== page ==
G-20 Pressure Failing
The G-20 members are Argentina, Australia, Brazil, Canada, China, France, Germany, India, Indonesia, Italy, Japan, Republic of Korea, Mexico, Russia, Saudi Arabia, South Africa, Turkey, the United Kingdom, the United States, and the European Union. Spain is also invited as a permanent guest.
The Biden administration wants to increase pressure on Russia, but finds increasing resistance to do more.
Brazil, Russia, India, and China widely known as BRICs have not bowed to US pressure. Nor have Mexico, Saudi Arabia, or South Africa.
The 2022 G-20 meets in November but those nations are also at an IMF summit right now.
Treasury secretary Janet Yellen plans to avoid Russian officials at meetings this week, while engaging with countries that haven't joined in sanctions.
Janet Yellen Faces Challenge to Keep Pressure on Russia, While Addressing Global Consequences
The Wall Street Journal reports Janet Yellen Faces Challenge to Keep Pressure on Russia, While Addressing Global Consequences
Hanging over gatherings of finance ministers from around the world at the International Monetary Fund and World Bank meetings in Washington this week will be Russia’s war in Ukraine, as well as the sanctions campaign the U.S. and its allies have waged in response. As those sanctions efforts have brought the U.S. and its allies closer together, they are also laying bare deep differences in the broader Group of 20 major economies, which includes Russia, China and India, as well as European allies.
Ms. Yellen is expected to boycott some G-20 meetings this week that include Russian officials, and she last week warned countries against deepening their economic ties with Russia after the sanctions, singling out China.
In addition, Ms Yellen’s attempts to build support for an international tax agreement that was the focus of international economic diplomacy last year may not gain traction. Agreement on the deal still faces hurdles both in Congress and among European countries.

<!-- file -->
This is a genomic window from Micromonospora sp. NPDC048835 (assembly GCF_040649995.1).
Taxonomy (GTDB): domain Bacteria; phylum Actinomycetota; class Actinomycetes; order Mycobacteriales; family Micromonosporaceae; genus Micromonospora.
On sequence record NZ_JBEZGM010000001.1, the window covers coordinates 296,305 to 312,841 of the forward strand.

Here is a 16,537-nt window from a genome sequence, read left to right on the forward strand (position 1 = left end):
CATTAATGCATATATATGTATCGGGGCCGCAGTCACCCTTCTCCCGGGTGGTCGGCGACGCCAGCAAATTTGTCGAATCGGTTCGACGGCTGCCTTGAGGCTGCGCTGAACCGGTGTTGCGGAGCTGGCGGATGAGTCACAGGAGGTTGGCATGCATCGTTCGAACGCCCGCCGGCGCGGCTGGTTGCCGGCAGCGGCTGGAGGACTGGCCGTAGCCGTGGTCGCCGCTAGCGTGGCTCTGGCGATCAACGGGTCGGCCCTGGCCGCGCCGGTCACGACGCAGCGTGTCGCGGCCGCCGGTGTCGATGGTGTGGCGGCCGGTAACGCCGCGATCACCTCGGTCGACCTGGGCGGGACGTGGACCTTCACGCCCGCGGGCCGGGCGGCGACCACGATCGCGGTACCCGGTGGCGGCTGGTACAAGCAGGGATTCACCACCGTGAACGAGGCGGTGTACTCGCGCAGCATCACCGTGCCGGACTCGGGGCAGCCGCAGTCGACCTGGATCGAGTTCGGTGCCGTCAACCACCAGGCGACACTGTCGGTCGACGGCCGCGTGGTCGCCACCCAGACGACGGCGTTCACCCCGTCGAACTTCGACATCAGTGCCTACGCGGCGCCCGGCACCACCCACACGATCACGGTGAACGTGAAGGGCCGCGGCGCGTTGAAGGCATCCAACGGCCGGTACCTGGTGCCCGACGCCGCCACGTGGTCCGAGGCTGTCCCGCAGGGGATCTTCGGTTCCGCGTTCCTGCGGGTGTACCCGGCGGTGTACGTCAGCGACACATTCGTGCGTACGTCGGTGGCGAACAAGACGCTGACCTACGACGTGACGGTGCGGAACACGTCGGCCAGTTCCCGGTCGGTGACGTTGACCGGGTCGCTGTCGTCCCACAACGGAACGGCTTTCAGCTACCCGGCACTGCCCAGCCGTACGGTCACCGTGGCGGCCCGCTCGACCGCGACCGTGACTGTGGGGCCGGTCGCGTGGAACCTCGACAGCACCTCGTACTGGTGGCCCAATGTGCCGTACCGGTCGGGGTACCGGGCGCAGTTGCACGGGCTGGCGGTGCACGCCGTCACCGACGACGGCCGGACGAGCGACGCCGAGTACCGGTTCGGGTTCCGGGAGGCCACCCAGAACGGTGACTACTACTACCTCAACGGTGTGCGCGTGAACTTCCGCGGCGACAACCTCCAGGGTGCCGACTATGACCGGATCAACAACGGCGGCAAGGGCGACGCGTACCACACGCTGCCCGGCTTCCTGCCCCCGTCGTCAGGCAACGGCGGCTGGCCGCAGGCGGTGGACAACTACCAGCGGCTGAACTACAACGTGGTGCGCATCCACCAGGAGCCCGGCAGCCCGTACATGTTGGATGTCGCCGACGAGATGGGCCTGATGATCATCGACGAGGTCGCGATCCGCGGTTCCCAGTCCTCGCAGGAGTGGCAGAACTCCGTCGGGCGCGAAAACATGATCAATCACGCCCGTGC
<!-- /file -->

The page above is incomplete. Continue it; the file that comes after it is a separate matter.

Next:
Yellen will IMF boycott meetings this week that include Russia. But what does that say about the G-20 summit in November. Will the US even go?
On March 22, Biden proposed booting Russia from the G-20. Reuters comments on the difficulty.
"It's impossible to remove Russia from G20" unless Moscow makes such a decision on its own, said an official of a G20 member country in Asia. "There's simply no procedure to deprive Russia of G20 membership."
With Spain there are 21 G-20 nations so a US boycott would get the group size correct.
G-Whatever Meetings Are Useless
These G-7, G-20, G-Whatever meetings have always been useless.
G-Whatever meetings typically fail over agriculture, but with little fanfare.
Failure is again a given, but usually there is no spotlight on that failure. Now there is.
Seven G-20 nations, Brazil, Russia India, China, Mexico, Saudi Arabia, and South Africa, refuse to salute US demands.
We are at the limits of sanctions and they have failed. There is little else to do.
The sanctions did nothing to deter Russia, they have only increased costs and added to inflation across the board.
WTIC Oil Price
Meanwhile, oil prices remain well above the price at which Russia invaded Ukraine.
Biden's Preposterous Claim 70 Percent of Inflation Jump is ‘Putin’s Price Hike’
Inflation woes started with supply chain disruptions and free money stimulus, not Putin.
However, the invasion of Ukraine added to the woes, and so does sanction policy. The unfortunate irony is sanction policy has outright backfired, driving up costs and doing nothing to contain Russia.
This post originated at MishTalk.Com.
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